Chuck Norris in Missing in Action. Image courtesy of

Finding Your Project Stakeholders Wherever They Are

Every project manager will tell you about the importance of educating stakeholders about the value of the project and getting their buy-in. However, we rarely talk about what a pain in the @$$ it can be to figure out who the stakeholders are and get in front of them. Often you start out talking to […]



September 10, 2013


Every project manager will tell you about the importance of educating stakeholders about the value of the project and getting their buy-in. However, we rarely talk about what a pain in the @$$ it can be to figure out who the stakeholders are and get in front of them.

Often you start out talking to an exec or manager that has created or identified the need for the project. They’ll tell you what they are trying to accomplish, why they think its important and when they need it done. If you are lucky, they’ll have some perspective on the organization as a whole and how the project fits into it BUT often all they know is what they want.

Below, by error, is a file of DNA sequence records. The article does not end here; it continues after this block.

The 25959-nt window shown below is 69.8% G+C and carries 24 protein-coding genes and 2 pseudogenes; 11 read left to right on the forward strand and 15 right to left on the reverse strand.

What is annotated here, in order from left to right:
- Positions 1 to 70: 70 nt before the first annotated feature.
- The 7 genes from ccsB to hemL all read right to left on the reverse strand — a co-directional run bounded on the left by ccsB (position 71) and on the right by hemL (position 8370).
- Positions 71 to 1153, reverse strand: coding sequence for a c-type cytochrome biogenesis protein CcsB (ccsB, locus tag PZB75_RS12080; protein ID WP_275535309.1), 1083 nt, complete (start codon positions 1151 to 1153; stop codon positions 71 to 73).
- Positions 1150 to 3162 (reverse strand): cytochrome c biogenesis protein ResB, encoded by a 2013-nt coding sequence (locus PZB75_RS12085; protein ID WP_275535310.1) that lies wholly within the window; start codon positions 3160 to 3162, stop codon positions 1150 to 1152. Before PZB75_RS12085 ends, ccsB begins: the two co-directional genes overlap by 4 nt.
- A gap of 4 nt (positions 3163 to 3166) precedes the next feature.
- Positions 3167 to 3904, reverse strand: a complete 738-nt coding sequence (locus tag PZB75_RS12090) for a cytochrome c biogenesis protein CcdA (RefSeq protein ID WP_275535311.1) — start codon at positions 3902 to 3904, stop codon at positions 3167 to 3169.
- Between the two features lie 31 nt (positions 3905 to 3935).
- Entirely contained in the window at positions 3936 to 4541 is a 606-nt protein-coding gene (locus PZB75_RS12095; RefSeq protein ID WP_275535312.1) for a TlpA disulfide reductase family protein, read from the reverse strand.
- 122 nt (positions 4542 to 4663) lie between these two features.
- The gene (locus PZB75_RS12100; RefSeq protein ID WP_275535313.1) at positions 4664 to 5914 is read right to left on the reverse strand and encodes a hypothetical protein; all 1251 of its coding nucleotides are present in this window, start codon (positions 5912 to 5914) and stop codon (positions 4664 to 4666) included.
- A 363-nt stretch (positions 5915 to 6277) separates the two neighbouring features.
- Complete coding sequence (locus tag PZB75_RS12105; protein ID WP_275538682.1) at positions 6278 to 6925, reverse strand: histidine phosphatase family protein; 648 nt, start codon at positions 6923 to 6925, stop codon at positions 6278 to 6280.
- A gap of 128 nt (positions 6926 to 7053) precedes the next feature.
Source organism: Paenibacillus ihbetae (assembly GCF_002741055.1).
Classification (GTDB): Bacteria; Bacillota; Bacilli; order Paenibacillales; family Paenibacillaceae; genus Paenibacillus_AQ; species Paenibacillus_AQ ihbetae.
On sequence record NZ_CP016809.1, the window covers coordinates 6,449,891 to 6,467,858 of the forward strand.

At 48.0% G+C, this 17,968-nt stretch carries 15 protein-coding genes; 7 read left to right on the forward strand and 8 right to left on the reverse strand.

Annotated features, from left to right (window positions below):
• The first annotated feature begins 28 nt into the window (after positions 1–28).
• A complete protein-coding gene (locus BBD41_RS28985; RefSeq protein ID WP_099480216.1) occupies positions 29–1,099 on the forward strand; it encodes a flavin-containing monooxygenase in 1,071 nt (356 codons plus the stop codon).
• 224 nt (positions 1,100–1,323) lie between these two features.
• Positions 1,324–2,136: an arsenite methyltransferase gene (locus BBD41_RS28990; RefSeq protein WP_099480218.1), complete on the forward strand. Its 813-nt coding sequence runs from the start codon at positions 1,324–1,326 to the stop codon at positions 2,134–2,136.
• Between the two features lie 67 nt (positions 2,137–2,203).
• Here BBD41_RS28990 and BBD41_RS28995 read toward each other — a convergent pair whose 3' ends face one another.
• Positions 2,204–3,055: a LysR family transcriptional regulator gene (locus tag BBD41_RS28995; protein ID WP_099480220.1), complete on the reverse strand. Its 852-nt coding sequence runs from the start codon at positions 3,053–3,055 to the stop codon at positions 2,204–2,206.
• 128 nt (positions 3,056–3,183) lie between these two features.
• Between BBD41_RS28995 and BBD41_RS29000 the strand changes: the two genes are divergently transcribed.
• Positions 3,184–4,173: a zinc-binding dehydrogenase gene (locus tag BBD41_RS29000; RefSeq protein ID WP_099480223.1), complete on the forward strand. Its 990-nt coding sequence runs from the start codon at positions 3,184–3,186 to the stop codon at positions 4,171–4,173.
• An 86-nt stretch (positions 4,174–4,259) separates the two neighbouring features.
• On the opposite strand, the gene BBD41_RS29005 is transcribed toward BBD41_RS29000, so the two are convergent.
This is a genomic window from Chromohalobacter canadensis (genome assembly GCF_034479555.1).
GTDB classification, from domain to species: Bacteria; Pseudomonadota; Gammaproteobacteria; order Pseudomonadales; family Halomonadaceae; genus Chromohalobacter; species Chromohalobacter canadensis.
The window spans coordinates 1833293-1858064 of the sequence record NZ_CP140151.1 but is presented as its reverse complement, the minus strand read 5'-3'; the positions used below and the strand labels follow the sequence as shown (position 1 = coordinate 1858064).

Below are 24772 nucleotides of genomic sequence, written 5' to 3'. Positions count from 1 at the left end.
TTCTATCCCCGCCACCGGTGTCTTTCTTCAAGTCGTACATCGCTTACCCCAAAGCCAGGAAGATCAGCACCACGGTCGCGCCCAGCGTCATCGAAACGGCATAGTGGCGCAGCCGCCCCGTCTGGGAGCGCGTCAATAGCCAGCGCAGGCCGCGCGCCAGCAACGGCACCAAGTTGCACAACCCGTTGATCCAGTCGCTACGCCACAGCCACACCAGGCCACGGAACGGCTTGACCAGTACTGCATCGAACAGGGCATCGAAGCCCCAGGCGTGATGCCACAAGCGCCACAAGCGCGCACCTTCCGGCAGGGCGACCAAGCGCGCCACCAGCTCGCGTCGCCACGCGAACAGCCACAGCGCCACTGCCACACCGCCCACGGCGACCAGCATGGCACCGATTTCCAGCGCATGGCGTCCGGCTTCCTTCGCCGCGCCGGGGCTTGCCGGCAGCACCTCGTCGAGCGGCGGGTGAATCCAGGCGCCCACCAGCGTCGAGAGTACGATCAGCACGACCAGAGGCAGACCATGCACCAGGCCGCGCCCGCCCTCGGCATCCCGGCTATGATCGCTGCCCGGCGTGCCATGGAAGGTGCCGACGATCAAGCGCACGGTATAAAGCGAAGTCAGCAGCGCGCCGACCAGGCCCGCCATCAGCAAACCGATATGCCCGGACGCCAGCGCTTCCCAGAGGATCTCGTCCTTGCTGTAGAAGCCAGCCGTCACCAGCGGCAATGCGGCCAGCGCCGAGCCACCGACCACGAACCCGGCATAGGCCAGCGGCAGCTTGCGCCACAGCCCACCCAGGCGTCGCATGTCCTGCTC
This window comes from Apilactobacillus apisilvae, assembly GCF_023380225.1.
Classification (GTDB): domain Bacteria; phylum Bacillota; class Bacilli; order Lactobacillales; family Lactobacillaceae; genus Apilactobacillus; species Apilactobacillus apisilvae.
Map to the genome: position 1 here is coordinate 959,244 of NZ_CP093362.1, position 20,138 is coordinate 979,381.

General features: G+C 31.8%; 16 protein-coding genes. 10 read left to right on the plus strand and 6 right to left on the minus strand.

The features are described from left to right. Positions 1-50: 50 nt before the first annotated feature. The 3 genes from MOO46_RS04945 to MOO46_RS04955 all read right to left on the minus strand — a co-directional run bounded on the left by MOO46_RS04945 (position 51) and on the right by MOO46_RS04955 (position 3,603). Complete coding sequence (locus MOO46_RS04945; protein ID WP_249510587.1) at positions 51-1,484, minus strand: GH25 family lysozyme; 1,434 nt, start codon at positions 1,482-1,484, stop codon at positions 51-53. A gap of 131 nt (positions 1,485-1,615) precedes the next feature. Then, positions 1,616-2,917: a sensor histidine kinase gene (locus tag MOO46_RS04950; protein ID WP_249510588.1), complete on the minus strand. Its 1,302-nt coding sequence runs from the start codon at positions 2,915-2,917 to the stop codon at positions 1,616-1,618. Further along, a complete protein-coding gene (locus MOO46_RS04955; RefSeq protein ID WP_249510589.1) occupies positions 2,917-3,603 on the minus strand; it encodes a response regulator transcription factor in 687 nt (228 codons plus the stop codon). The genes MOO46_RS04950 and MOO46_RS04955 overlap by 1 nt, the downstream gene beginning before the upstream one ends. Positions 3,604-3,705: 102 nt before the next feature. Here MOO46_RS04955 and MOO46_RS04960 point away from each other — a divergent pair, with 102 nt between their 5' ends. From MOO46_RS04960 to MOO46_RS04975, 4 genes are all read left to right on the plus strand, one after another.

When you get past those early discussions, you’ll find that several other people are needed in order to review, approve and embrace your project. This is normal and usually not a problem. In the best case scenario, these people are surfaced early through your discussions and knitted into your communication going forward. You may not talk to them from the very beginning, but you’ll know when you need to start getting them involved.

Why Stakeholder Are Sometimes MIA

The worst case scenario is that neither you nor anyone else is really sure who you need to have involved. You figure this out when questions about timing, resources or priorities are met with silence. Or, when your steering committee sees a presentation and says,” Oh, Mr. X in department Z needs to look at this before we can approve it.”

There are a few common ways that you end up with “missing” stakeholders:

  • No one —including you — realized that your project involved a particular skill set or specialist: Maybe there is a DBA with security concerns you need to address. or you didn’t realize a brand manager had to approve every CTA you put on the site.